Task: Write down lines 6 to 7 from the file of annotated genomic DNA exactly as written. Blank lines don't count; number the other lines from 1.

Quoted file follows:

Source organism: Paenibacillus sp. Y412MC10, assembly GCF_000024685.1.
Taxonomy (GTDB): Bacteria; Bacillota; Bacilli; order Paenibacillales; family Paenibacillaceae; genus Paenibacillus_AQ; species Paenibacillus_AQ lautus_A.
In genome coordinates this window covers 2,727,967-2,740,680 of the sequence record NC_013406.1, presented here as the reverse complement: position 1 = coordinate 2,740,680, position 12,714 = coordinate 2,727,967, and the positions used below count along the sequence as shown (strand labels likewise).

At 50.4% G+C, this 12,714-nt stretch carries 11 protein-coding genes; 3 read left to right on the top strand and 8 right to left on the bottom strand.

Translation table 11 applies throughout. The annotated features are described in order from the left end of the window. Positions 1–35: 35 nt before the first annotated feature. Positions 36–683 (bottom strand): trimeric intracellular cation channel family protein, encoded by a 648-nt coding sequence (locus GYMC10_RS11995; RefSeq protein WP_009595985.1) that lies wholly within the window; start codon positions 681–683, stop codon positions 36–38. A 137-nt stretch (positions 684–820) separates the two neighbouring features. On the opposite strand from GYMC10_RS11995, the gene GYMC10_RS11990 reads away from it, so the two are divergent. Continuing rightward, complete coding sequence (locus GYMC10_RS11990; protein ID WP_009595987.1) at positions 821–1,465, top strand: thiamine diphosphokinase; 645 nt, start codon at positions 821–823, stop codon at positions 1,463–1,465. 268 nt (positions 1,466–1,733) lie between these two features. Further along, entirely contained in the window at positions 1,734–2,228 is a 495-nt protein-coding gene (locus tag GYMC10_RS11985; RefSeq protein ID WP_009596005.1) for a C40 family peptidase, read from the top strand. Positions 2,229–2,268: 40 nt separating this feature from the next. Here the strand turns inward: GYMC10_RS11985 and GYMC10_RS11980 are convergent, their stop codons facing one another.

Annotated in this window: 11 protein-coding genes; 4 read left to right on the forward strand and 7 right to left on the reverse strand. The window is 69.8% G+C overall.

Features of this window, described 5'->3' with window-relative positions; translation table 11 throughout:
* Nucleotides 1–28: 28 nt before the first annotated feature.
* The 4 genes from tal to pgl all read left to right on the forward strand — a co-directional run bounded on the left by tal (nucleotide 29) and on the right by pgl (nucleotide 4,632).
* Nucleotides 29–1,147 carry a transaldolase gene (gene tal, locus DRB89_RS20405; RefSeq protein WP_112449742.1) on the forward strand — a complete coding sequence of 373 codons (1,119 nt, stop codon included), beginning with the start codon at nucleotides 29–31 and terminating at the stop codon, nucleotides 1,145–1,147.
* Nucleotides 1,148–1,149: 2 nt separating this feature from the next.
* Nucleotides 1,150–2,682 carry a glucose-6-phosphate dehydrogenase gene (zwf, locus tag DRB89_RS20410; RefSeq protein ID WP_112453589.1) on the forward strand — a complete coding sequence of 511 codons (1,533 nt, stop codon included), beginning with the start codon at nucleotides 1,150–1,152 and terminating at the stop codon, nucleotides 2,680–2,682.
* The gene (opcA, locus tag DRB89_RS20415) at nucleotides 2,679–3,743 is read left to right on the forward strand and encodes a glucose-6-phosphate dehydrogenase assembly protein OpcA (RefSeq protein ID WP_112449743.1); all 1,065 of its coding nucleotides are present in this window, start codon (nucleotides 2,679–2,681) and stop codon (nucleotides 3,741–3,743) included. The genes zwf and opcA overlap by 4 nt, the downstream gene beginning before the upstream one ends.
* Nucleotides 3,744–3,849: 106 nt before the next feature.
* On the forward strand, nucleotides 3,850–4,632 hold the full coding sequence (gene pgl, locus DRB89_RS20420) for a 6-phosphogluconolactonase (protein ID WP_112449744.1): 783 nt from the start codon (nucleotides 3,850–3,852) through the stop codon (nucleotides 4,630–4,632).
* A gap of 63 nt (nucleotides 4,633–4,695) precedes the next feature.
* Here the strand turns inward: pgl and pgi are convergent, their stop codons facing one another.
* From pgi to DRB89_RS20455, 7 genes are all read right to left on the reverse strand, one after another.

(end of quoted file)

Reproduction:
Annotated in this window: 11 protein-coding genes; 4 read left to right on the forward strand and 7 right to left on the reverse strand. The window is 69.8% G+C overall.

Features of this window, described 5'->3' with window-relative positions; translation table 11 throughout: